Countdown to 2016 – Are you looking to reduce your end of year tax expense?
As the new financial year rolls around it’s that time of the year for business owners to start planning for year end and reviewing their records. Read on, as our following list will assist you to prepare and claim deductions available and provide you with opportunities to minimise your end of year tax expense.
- Acquired Assets – any asset acquired individually or together with other assets in the same class can be written off providing the total purchase price is $500 or less (excl GST).
Depreciation can be claimed from the first day of the month of purchase.
If an existing asset is traded in, ensure the asset is capitalised at its full cost i.e. before deducting the trade in cost.
Consider whether asset splitting for residential property if used for investment purposes or asset pooling for commercial property is possible to maximise depreciation deductions.
- Disposed Assets – any assets sold, stolen, scrapped, destroyed or traded in should be adjusted for. Make sure you keep records of dates and amounts. Defer any sales until after 31 March if you have a profit on the sale.
- Scrapped Assets – any assets no longer in use should be written off.
Bad Debts You are entitled to claim a bad debt deduction for any debts that have gone bad. In order to claim a deduction for a bad debt, you must write the debt off in your accounting system by 31 March (if this is your balance date). In addition you must have sufficient documentation to prove that the debt is indeed not recoverable. You will also need to make an adjustment for GST previously returned to the IRD. If the debt is later recovered, the amount needs to be accounted for as income.
Bonuses and Holiday pay
Any amounts payable to employees at balance date for bonuses, holiday pay or long service leave are only deductible as an expense if they are paid either by or within 63 days of balance date, otherwise they will not be deductible until the following year.
Any donation amounts to charitable organisations up to a maximum of a company’s taxable income for the year can be claimed at year end.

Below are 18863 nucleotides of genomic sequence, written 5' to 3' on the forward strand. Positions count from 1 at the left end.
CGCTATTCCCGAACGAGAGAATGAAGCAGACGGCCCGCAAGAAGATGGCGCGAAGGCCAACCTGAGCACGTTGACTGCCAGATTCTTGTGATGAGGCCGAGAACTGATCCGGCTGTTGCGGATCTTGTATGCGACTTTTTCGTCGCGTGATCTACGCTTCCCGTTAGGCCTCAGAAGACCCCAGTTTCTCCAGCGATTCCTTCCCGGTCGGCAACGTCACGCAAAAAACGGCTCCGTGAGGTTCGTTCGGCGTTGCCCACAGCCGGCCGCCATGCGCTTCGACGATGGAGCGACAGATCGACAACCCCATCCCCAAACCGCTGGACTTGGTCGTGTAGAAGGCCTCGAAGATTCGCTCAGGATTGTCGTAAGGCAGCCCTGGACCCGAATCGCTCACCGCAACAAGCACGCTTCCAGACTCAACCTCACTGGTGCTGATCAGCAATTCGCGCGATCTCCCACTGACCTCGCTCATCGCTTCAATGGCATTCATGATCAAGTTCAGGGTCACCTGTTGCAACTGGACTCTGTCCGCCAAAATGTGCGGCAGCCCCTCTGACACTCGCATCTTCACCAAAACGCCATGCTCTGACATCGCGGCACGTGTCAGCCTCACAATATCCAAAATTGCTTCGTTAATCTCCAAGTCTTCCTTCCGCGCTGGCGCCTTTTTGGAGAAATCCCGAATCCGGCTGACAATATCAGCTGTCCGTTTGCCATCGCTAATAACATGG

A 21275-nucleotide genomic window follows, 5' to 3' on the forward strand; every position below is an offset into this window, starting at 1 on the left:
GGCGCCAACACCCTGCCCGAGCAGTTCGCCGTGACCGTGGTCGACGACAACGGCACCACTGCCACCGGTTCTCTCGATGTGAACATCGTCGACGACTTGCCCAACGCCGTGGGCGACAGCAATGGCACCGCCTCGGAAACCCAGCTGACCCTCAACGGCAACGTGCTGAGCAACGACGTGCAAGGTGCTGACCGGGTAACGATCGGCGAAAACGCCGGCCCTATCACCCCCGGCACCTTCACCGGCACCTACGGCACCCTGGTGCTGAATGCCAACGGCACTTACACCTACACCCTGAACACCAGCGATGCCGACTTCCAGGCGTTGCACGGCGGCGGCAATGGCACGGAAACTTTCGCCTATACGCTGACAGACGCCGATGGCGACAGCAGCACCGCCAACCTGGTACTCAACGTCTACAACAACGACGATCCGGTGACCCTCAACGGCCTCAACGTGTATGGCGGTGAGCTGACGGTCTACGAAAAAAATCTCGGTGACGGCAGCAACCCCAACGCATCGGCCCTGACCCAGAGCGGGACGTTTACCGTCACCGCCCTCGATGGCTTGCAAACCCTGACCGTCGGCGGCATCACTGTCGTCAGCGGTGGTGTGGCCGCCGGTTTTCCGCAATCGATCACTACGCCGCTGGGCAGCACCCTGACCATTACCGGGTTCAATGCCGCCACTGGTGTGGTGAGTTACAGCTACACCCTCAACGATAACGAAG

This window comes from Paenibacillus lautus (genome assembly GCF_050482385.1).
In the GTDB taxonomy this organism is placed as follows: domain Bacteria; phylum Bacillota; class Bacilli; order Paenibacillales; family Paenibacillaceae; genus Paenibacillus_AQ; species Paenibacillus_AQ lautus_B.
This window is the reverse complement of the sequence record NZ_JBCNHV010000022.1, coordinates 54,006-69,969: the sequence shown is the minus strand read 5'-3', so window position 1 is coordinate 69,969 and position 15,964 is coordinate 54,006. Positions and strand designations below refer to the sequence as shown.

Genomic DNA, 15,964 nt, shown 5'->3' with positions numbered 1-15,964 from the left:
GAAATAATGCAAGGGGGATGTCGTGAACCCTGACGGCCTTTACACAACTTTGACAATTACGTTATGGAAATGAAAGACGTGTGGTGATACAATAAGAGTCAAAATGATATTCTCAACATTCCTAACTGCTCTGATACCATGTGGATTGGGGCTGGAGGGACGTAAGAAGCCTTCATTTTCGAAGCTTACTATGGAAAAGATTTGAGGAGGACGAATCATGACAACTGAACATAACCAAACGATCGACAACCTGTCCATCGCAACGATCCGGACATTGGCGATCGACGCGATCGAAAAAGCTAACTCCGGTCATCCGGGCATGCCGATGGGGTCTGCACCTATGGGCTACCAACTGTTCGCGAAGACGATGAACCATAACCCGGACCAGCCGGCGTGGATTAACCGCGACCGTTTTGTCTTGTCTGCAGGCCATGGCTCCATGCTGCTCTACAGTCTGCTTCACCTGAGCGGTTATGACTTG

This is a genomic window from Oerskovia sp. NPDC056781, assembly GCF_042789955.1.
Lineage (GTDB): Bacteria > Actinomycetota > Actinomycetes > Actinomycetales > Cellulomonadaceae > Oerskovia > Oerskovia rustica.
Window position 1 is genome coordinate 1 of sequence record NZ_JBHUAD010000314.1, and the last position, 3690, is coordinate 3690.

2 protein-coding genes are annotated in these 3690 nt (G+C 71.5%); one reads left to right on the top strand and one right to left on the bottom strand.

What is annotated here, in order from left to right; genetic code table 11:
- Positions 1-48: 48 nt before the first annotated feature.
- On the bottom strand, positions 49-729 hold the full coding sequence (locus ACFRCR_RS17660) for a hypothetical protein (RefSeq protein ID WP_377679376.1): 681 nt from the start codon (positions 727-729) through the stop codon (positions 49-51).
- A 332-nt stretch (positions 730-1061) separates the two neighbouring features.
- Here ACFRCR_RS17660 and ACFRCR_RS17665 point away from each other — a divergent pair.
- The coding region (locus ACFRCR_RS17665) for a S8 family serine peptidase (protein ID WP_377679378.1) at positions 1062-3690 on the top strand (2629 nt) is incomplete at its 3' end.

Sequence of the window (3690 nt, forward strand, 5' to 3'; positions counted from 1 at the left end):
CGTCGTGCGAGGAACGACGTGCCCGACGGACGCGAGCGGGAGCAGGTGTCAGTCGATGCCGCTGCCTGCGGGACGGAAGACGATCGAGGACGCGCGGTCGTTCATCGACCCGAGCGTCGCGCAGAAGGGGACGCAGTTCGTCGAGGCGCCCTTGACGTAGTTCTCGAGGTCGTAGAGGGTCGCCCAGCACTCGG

Certain prepaid expenses can be claimed as a tax deduction in the current income year. There are restrictions on some expenses in terms of the limits that can be claimed. If you have any prepaid expenditure, ensure that you document when you paid it, what it was for, and what period it covered or was paid to. Some examples include rent, insurance, advertising and subscriptions.
Dividends for the 2014-15 year should be paid or credited before 31 March 2015. Dividend withholding tax will be payable on 20 April 2015. Consideration must be given to ensuring the company has sufficient imputation credits, which may mean bringing forward a tax payment.
If required, contact the Hayes Knight team who can assist you with any dividend considerations.
Repairs and Maintenance
Any amounts for service contracts can be deductible provided the contract has less than 3 months to run at balance date and costs less than $23,000 for the full year.
A one year warranty purchased with a fixed asset can be deducted as an expense rather than capitalised providing the cost of the warranty can be separately identified. Check your repairs and maintenance ledger for any capital items that should be coded as an asset.
You can either value closing stock at cost or market selling value (if lower than cost). A stock take as at 31 March will help ensure that you have an accurate record of the stock and that your system and physical stock levels agree. If you have obsolete stock, then these items should either be disposed of before balance date, or valued at market selling value, which will presumably be lower than cost. Stock value has an impact on the taxable profit position for any business, so this is an area that should be reviewed closely. Note if your turnover is less than $1.3m and you can reasonably estimate that you have less than $10,000 in trading stock then you can use your opening stock value.
Certain subscriptions are deductible without adding back unexpired amounts e.g. newspapers, journals and periodicals. In addition association memberships are deductible provided they extend no longer than 12 months after balance date and the subscription does not exceed $6,000.
These are a just sample of the main areas you should review to ensure you have considered all available deductions which can be claimed. Through careful management you can generate positive cash flow benefits through the minimisation of current year tax. A welcome relief to most businesses looking to stretch cash flow in a growing economy.
If you have any further questions regarding these deductions, please contact the team at Hayes Knight.